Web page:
Finally, now the unemployment rate really is higher than the Clinton years.
7 years of the media incessantly ranting about how bad the economy is, and finally we really do get a slow down.
Though, we're not in a recession yet - that would have to be 2 sequential quarters of negative growth, or economic shrinkage.
Story at Yahoo...
Here's a good chart of unemployment rates:
You'd never know it by the headlines, but Bush unemployment numbers have the same exact average as the Clinton years.
Economist Alan Reynolds has an excellent piece here.
He notes that, whether Democrat or Republican, White House spokesmen often misrepresent facts and figures, making inappropriate comparisons to various other stats and time periods.
The Clinton years were only great after a Republican congress led the way in tax reduction and the Internet as an economic force took off. I think Clinton is best praised for what he didn't and couldn't do with the economy (i.e., take over healthcare, raise taxes uncontrollably) than what he did do. To Clinton's credit, he did at least sign the bills he was presented from a Republican congress.
Quotes From Reynold's Article:
Politics being what it is (a spectator sport), partisans can't resist attributing economic outcomes to the White House, rather than to the efforts of millions of business managers, workers and investors responding to incentives.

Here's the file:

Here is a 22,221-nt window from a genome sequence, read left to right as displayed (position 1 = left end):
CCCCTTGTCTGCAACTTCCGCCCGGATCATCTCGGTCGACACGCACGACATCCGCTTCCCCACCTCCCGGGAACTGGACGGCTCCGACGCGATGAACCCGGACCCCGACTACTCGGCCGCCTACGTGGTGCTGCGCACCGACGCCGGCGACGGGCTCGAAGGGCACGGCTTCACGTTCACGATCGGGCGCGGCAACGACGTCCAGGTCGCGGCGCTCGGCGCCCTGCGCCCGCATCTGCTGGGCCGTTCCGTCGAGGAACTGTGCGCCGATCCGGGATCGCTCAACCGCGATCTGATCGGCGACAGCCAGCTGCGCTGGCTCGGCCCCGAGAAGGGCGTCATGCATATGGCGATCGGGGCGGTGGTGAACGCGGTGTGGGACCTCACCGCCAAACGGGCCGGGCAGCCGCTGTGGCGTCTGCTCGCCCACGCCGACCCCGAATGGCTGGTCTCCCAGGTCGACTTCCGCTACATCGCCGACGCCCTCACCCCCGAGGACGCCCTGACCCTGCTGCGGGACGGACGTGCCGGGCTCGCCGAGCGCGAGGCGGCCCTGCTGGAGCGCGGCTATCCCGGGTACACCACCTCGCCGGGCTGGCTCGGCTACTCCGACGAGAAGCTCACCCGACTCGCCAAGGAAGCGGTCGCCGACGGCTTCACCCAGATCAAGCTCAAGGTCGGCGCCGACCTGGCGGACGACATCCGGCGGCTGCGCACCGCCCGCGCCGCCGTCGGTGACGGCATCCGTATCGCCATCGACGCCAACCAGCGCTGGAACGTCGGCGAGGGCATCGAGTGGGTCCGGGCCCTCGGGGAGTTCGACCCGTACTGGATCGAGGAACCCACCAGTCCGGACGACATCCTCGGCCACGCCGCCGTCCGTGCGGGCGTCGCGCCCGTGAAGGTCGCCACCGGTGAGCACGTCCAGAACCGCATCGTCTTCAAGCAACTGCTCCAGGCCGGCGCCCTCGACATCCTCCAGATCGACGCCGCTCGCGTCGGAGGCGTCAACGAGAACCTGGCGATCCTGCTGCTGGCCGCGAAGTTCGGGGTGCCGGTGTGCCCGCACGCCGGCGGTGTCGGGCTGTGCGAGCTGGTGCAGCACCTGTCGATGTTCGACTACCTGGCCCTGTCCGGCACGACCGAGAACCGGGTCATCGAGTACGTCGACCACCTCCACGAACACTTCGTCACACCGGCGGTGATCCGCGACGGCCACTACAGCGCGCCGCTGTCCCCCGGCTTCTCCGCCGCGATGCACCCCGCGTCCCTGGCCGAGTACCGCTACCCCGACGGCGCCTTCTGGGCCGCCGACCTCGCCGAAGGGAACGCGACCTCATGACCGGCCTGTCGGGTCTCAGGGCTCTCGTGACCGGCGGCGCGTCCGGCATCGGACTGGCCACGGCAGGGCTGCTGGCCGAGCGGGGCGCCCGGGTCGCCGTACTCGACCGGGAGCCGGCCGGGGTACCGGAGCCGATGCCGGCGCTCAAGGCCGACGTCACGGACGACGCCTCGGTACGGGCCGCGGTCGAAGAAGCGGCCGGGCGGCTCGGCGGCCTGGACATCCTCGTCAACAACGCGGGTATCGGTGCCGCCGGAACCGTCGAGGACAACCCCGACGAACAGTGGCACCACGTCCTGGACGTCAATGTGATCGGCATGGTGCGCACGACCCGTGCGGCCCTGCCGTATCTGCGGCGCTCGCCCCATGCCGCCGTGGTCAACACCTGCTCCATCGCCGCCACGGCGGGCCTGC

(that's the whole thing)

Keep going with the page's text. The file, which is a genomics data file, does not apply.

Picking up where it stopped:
When calculating real incomes, however, nominal increases in wage and benefits are reduced by total inflation, including higher energy prices. This would seem to put the past four years at a big disadvantage, given the spike in energy prices. Yet it turns out that "wage growth" in the first Clinton term was nothing to brag about.
Even after including benefits, real compensation per hour fell by 0.5 percent in 1993, by 0.4 percent in 1994 and by another 0.3 percent in 1995. Real hourly wages and benefits increased by 1.2 percent a year from 2003 to 2006, but fell by 0.1 percent a year from 1993 to 1996.
The percentage of families below the poverty line was reduced from 12.3 percent in 1993 to 11 percent in 1996, which was progress of sorts. Yet fewer than 10 percent of families were poor from 2002 to 2005 (the latest available).
The economy during the Clinton years became much stronger after 1997, when Al Gore or Netscape invented the Internet and the president signed a cut in the capital gains tax.
More number crunchin', here at The Pantheon Journal.